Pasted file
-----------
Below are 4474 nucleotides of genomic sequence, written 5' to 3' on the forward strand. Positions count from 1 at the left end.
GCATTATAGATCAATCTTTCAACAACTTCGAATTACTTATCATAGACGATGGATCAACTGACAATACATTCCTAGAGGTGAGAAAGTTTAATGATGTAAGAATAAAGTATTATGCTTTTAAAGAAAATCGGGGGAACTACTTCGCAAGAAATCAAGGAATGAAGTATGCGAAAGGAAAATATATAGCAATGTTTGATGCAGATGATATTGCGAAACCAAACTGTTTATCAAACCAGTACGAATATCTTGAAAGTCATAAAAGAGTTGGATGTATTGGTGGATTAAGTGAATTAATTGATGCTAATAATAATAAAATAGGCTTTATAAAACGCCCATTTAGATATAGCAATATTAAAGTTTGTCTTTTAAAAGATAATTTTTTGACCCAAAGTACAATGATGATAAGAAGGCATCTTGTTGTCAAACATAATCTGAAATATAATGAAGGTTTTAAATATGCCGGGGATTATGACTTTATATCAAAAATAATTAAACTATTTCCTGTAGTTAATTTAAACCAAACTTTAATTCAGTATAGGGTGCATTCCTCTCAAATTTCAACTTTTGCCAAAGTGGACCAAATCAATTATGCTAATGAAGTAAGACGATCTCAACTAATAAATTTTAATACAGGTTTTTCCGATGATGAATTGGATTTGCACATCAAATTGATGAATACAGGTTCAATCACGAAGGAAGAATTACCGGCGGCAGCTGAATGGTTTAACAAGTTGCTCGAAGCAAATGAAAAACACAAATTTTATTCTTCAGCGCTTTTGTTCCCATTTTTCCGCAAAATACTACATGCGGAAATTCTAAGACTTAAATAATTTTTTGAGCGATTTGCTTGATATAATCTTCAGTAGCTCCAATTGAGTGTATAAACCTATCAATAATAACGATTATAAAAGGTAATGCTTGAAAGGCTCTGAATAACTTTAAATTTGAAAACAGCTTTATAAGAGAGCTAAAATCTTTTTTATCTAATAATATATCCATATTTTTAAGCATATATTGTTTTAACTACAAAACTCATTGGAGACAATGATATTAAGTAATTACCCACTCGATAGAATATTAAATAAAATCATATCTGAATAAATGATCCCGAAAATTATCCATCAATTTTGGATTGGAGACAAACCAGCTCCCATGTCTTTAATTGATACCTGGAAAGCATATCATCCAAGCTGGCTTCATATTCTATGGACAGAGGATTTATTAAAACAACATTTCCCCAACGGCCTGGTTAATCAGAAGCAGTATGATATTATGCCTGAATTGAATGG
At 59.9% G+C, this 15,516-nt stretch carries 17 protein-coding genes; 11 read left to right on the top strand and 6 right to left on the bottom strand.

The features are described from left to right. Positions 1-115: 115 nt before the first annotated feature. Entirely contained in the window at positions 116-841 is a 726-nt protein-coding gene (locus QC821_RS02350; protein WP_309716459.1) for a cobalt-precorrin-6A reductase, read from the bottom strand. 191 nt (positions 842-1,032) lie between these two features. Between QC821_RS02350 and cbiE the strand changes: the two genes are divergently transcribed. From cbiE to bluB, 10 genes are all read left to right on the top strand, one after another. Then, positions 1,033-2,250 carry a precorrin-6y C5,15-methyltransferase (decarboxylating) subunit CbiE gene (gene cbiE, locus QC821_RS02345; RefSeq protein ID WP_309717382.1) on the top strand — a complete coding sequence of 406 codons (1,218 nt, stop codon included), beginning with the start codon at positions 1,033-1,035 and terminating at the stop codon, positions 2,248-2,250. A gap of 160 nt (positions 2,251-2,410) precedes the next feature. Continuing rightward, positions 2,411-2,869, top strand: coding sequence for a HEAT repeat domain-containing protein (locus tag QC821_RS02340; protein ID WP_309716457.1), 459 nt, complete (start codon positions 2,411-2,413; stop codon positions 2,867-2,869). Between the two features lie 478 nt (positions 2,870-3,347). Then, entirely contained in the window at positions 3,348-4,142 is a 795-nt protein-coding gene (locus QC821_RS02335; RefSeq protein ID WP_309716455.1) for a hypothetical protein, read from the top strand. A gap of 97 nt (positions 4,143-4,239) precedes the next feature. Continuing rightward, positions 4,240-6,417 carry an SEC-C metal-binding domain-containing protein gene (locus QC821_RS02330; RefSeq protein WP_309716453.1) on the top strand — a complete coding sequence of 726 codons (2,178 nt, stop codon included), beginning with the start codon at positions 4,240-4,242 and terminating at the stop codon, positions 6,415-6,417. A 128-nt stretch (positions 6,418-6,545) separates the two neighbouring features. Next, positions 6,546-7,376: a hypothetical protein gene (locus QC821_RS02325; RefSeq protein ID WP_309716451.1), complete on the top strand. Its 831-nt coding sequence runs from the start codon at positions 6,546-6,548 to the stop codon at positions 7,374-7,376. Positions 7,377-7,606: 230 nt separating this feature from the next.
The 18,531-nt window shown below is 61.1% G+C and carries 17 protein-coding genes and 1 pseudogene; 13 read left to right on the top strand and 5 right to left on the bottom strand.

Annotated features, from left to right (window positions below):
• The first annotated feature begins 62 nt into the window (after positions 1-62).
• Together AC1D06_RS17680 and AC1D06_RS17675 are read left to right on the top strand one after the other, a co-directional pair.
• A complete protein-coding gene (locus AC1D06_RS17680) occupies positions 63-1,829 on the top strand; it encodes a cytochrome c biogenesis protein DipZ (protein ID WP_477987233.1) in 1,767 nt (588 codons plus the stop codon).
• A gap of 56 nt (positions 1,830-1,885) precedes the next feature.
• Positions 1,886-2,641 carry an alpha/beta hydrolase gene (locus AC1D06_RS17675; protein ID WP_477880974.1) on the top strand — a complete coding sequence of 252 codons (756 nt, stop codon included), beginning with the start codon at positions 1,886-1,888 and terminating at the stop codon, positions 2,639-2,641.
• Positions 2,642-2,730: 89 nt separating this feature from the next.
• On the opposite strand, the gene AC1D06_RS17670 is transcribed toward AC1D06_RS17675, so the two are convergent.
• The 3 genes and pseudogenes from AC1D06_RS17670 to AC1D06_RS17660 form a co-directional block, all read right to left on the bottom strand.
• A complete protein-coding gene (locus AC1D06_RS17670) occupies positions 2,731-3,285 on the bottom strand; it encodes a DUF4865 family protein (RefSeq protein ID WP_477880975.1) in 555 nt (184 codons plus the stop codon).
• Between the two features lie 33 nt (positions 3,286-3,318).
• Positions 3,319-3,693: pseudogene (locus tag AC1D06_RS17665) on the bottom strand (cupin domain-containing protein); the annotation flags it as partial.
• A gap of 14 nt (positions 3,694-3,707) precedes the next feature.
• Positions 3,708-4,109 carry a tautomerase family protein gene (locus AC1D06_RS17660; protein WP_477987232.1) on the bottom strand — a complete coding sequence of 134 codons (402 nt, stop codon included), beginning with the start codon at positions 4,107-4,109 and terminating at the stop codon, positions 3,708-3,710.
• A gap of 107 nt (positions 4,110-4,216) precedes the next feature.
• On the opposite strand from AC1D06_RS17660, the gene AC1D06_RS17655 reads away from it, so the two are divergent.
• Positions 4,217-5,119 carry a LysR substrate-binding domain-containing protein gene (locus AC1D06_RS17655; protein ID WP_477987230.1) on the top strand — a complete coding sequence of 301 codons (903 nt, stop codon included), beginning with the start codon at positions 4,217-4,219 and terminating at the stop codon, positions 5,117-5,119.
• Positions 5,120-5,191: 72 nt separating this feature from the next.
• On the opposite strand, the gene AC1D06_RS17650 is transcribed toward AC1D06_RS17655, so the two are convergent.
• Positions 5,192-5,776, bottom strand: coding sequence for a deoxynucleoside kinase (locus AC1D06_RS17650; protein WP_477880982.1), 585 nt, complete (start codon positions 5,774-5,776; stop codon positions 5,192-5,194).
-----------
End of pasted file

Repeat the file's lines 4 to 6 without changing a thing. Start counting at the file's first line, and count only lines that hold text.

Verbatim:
The features are described from left to right. Positions 1-115: 115 nt before the first annotated feature. Entirely contained in the window at positions 116-841 is a 726-nt protein-coding gene (locus QC821_RS02350; protein WP_309716459.1) for a cobalt-precorrin-6A reductase, read from the bottom strand. 191 nt (positions 842-1,032) lie between these two features. Between QC821_RS02350 and cbiE the strand changes: the two genes are divergently transcribed. From cbiE to bluB, 10 genes are all read left to right on the top strand, one after another. Then, positions 1,033-2,250 carry a precorrin-6y C5,15-methyltransferase (decarboxylating) subunit CbiE gene (gene cbiE, locus QC821_RS02345; RefSeq protein ID WP_309717382.1) on the top strand — a complete coding sequence of 406 codons (1,218 nt, stop codon included), beginning with the start codon at positions 1,033-1,035 and terminating at the stop codon, positions 2,248-2,250. A gap of 160 nt (positions 2,251-2,410) precedes the next feature. Continuing rightward, positions 2,411-2,869, top strand: coding sequence for a HEAT repeat domain-containing protein (locus tag QC821_RS02340; protein ID WP_309716457.1), 459 nt, complete (start codon positions 2,411-2,413; stop codon positions 2,867-2,869). Between the two features lie 478 nt (positions 2,870-3,347). Then, entirely contained in the window at positions 3,348-4,142 is a 795-nt protein-coding gene (locus QC821_RS02335; RefSeq protein ID WP_309716455.1) for a hypothetical protein, read from the top strand. A gap of 97 nt (positions 4,143-4,239) precedes the next feature. Continuing rightward, positions 4,240-6,417 carry an SEC-C metal-binding domain-containing protein gene (locus QC821_RS02330; RefSeq protein WP_309716453.1) on the top strand — a complete coding sequence of 726 codons (2,178 nt, stop codon included), beginning with the start codon at positions 4,240-4,242 and terminating at the stop codon, positions 6,415-6,417. A 128-nt stretch (positions 6,418-6,545) separates the two neighbouring features. Next, positions 6,546-7,376: a hypothetical protein gene (locus QC821_RS02325; RefSeq protein ID WP_309716451.1), complete on the top strand. Its 831-nt coding sequence runs from the start codon at positions 6,546-6,548 to the stop codon at positions 7,374-7,376. Positions 7,377-7,606: 230 nt separating this feature from the next.
The 18,531-nt window shown below is 61.1% G+C and carries 17 protein-coding genes and 1 pseudogene; 13 read left to right on the top strand and 5 right to left on the bottom strand.

Annotated features, from left to right (window positions below):